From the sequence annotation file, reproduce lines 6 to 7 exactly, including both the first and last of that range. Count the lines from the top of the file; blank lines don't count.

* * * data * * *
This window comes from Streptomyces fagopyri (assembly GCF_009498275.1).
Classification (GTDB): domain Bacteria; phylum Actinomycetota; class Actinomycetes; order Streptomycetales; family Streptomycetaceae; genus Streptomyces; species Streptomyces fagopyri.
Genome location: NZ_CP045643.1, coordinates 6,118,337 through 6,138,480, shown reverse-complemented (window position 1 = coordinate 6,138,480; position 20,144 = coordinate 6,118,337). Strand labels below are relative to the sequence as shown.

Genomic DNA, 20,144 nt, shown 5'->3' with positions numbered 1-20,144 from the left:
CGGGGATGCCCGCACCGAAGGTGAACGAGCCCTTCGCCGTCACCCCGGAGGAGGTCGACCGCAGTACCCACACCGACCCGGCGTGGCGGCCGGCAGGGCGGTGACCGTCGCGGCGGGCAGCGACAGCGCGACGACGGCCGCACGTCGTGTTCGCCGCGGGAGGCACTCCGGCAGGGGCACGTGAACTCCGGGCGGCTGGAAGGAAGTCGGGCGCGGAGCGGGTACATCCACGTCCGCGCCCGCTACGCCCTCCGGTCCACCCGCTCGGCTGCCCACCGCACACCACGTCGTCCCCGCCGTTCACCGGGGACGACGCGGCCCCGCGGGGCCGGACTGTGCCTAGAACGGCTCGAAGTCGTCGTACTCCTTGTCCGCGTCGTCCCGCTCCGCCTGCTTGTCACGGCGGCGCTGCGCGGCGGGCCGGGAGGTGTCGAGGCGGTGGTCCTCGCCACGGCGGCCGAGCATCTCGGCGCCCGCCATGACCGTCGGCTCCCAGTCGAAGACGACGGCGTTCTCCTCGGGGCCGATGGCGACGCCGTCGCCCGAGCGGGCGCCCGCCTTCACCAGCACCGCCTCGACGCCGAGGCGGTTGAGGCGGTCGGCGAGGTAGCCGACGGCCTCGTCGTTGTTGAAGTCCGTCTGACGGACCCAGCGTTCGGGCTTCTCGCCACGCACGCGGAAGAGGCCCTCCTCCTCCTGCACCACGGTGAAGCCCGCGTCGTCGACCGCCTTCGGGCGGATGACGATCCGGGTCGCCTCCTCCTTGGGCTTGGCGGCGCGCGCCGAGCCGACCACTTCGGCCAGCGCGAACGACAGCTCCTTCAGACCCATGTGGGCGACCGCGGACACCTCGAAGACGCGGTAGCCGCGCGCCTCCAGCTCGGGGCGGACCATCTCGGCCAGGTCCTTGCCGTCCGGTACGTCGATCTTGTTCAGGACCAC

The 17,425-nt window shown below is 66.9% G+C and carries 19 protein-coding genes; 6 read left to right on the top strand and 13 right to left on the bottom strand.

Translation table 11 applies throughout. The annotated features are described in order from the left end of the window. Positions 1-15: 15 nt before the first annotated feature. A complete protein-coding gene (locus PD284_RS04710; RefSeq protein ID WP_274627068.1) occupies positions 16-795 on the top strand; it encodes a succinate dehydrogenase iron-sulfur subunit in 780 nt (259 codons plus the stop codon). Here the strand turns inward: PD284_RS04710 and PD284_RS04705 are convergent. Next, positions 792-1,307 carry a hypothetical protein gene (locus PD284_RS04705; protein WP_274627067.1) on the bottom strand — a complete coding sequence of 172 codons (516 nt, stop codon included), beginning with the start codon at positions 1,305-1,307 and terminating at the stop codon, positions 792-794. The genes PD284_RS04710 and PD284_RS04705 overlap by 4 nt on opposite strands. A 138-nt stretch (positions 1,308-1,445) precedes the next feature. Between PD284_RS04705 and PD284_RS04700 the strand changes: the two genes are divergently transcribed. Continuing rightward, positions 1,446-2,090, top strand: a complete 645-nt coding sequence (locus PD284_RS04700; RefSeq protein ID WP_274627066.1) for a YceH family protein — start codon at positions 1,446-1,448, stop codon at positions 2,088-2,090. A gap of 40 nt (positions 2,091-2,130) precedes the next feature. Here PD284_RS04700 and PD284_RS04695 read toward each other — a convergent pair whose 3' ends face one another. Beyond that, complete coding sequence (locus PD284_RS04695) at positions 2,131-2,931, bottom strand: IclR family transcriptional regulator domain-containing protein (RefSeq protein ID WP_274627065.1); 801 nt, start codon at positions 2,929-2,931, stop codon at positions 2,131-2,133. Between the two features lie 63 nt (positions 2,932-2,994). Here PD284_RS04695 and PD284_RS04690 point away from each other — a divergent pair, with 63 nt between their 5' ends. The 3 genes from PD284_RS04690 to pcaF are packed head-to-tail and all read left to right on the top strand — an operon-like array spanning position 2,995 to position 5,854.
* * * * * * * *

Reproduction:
The 17,425-nt window shown below is 66.9% G+C and carries 19 protein-coding genes; 6 read left to right on the top strand and 13 right to left on the bottom strand.

Translation table 11 applies throughout. The annotated features are described in order from the left end of the window. Positions 1-15: 15 nt before the first annotated feature. A complete protein-coding gene (locus PD284_RS04710; RefSeq protein ID WP_274627068.1) occupies positions 16-795 on the top strand; it encodes a succinate dehydrogenase iron-sulfur subunit in 780 nt (259 codons plus the stop codon). Here the strand turns inward: PD284_RS04710 and PD284_RS04705 are convergent. Next, positions 792-1,307 carry a hypothetical protein gene (locus PD284_RS04705; protein WP_274627067.1) on the bottom strand — a complete coding sequence of 172 codons (516 nt, stop codon included), beginning with the start codon at positions 1,305-1,307 and terminating at the stop codon, positions 792-794. The genes PD284_RS04710 and PD284_RS04705 overlap by 4 nt on opposite strands. A 138-nt stretch (positions 1,308-1,445) precedes the next feature. Between PD284_RS04705 and PD284_RS04700 the strand changes: the two genes are divergently transcribed. Continuing rightward, positions 1,446-2,090, top strand: a complete 645-nt coding sequence (locus PD284_RS04700; RefSeq protein ID WP_274627066.1) for a YceH family protein — start codon at positions 1,446-1,448, stop codon at positions 2,088-2,090. A gap of 40 nt (positions 2,091-2,130) precedes the next feature. Here PD284_RS04700 and PD284_RS04695 read toward each other — a convergent pair whose 3' ends face one another. Beyond that, complete coding sequence (locus PD284_RS04695) at positions 2,131-2,931, bottom strand: IclR family transcriptional regulator domain-containing protein (RefSeq protein ID WP_274627065.1); 801 nt, start codon at positions 2,929-2,931, stop codon at positions 2,131-2,133. Between the two features lie 63 nt (positions 2,932-2,994). Here PD284_RS04695 and PD284_RS04690 point away from each other — a divergent pair, with 63 nt between their 5' ends. The 3 genes from PD284_RS04690 to pcaF are packed head-to-tail and all read left to right on the top strand — an operon-like array spanning position 2,995 to position 5,854.